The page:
’08 KTM 450XC MODS

 

 

Making the rocket more palatable

FMF• F2 Racing• Dicks Racing

By Tom Webb

If there’s an issue with the new KTM 450XC it’s that it is simply too much bike. The sucker is supposed to be an off-road bike and it snarls, explodes and claws for traction with more bite than a motocrosser. I live for the off-road world of desert riding, exploring, hill climbing and speed and yet the 450XC has me wide-eyed and screeching for control. So I came up with a plan, maintain the killer instinct of the machine, but give it some manners during roll-on.

LIVING WITH THE BEAST

First off, I use Dicks Racing suspension. I actually stole the fork and shock right off of our 24-Hour race machine and have found that it feels stiffer, is actually plusher and lets me hit both the motocross track and the off-road world without changing a clicker. This stuff is flat excellent.

Here’s what was done and why: The shock was revalved so that it was plusher on square edges and rocks, yet would not blow through the stroke. The rebound valving was matched to a stiffer 7.4 spring. Dicks Racing had tested progressively wound springs and felt that they got better versatility in the dampers ability to retain tractability, bottoming resistance and good cush for the off-roader with the straight rate coil. When done, the rear of the bike stays higher in the stroke, is plusher in the hack and chop, gobbled the whoops, stayed planted, and doesn’t want to kick.

  The fork has Dicks Racing machined pistons that flow more oil. Not just bigger holes, actually smaller, but more of them. These pistons also have a free bleed feature built in for added plushness. After a few different valving combos, the compression side of the equation was solved. The rebound valving was stiffened slightly for more control, and the mid valves were altered to provide smoother action. Spring pre-load was reduced, the bladders were recharged, and the proper amount of oil was installed.

 THE MOTOR

Here’s what we’ve learned, changed and tested over the last two months.

We knew it was a rocket on top, which was actually true. One day while we were testing the world’s fastest dirt bike, we strapped a GPS on it and went 98.5 miles an hour with stock gearing.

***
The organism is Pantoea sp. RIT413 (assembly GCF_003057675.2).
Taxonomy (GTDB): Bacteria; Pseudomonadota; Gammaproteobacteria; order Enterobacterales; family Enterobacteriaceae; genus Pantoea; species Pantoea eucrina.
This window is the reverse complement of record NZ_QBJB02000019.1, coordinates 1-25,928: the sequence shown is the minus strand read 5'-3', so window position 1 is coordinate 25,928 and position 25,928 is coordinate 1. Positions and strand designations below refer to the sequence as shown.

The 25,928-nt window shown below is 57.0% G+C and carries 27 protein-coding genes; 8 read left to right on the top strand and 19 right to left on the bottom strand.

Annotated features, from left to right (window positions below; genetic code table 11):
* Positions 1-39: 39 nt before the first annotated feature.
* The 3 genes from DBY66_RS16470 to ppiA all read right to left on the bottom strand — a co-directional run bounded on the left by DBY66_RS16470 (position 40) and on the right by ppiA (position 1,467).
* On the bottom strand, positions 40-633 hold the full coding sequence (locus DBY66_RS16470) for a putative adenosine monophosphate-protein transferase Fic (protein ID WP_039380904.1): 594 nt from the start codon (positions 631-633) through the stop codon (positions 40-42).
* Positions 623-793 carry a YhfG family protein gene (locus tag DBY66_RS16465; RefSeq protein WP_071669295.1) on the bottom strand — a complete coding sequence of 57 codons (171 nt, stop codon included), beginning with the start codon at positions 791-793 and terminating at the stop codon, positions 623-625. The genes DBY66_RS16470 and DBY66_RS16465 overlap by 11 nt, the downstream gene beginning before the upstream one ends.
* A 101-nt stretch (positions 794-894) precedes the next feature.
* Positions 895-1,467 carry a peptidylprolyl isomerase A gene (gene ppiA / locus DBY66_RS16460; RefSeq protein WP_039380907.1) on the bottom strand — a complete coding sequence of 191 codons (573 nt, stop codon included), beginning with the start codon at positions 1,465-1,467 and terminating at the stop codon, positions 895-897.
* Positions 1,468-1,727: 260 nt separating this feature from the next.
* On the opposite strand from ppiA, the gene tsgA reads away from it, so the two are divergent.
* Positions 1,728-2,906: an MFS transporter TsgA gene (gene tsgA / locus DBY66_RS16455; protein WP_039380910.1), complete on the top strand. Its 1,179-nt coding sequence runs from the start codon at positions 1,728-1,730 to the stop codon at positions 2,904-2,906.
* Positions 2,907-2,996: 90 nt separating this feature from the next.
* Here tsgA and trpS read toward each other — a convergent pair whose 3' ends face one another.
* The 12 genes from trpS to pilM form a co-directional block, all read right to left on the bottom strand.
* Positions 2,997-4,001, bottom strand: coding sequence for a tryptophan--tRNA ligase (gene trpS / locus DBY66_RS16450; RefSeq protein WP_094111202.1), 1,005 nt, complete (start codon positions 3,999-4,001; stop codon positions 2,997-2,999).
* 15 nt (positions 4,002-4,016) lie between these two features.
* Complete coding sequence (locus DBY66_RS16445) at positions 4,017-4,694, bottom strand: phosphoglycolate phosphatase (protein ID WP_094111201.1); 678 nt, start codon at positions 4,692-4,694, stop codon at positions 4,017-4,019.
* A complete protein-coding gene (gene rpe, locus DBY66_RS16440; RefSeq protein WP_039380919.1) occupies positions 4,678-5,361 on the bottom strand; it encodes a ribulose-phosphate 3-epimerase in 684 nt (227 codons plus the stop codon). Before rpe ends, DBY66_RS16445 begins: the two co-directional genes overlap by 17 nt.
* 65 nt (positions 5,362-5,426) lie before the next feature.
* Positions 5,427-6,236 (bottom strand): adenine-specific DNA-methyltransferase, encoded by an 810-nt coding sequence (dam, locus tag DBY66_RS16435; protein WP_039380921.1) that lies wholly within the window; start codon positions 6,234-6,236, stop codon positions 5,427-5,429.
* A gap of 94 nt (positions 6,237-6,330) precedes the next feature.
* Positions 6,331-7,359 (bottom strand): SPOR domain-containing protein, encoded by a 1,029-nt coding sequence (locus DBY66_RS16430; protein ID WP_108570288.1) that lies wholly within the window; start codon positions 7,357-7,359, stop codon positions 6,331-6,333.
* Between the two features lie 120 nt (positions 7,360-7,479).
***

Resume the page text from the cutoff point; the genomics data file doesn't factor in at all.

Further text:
One of the first things we noticed when we got the bike was that it didn’t want to roll very well. It ended up being mostly the chain. We replaced it with a D.I.D. 520VT T-ring chain that let the machine roll much easier than the stock one.

Second on the list came when we rode the XC at elevation. At 7000 ft and above it ran stuttery and nasty off the idle. We got with the F2 Racing Boys and they dug into the carburetion trying to find a setup that made the machine breath cleaner over a wider span terrain heights. After doing a plug check they found a problem with the spark plug itself. First of all the ground and center electrodes were bent. Second, the stock spark plug was designed for longevity, not performance. This plug had dual ground electrodes and a fat center electrode. This is designed to go 100,000 miles in your truck, not stellar performance for you bike. F2 fit in the correct plug that was designed for performance, and just the installation of the plug made the bike much better on the bottom. Throttle response was cleaner and crisper right from zero throttle all the way up.

F2 Racing finally had a baseline and they wanted to get rid of the bog in the engine that was felt under quick acceleration. The wide band air/fuel meter showed that the amount of fuel getting to the engine was real close to being perfect. This meant the needle was a good shape.

 
 

The pilot jet and main jet were good too, for 0 – 4000 ft in elevation. The pilot and main did need to be changed though if elevation is higher than this. They fit an F2 Fastcap in place of the stock float bowl cap and the bog vanished. An adjustable fuel screw was also added in the Powerback kit, for easy adjustment of fuel to fine tune idle and low RPM response. Heat reflective tape is part of the F2 kit and was placed on the exhaust side of the carb float bowl to help keep radiant heat from causing the fuel to boil.
F2 wanted to use the dual path ignition quickly, so they added a switch to the handlebars that let’s you change ignition curves as you ride. One ignition curve is for the most power everywhere and the other curve makes the power more docile, to aid in traction when needed.


• Finally F2’s new exhaust outlet, known as “Scram” was installed. This is the exhaust outlet that is bolted to the cylinder head and that the header pipe fits onto. The “Scram” has a different internal shape, which really brings bottom end power and response out of the engine. It doesn’t hurt top end at all and while change is subtle, it truly makes for better bottom, especially when you start climbing up in elevation.


Webb got with FMF Racing and had them build him an exhaust with more header pipe length since he needed the smoother out of the hole snap. Their Power Bomb system proved to be incredible and mated wonderfully to the F2 Powerback kit. Suddenly the machine was more tractable, stalled less and still has a gnarly wallop that’ll peel your eyeballs into watery orbs.

THE CURTAIN CALL

So, the machine is more tractable, starts easier, has increased roll-on and is far more appealing to the rider who demands versatility. Dicks Racing suspension is the best, having a broad appetite for both moto and off-road. FMF’s Power Bomb and Power Core 4 muffler not only made it spark legal; they gave it truly inspired bottom power, which it really needs. Put that with F2’s Powerback kit and now we’re got a machine that craves both MX and the desert making it one of the best ‘versatile’ dirt bikes we’re had the luxury to abuse.

 

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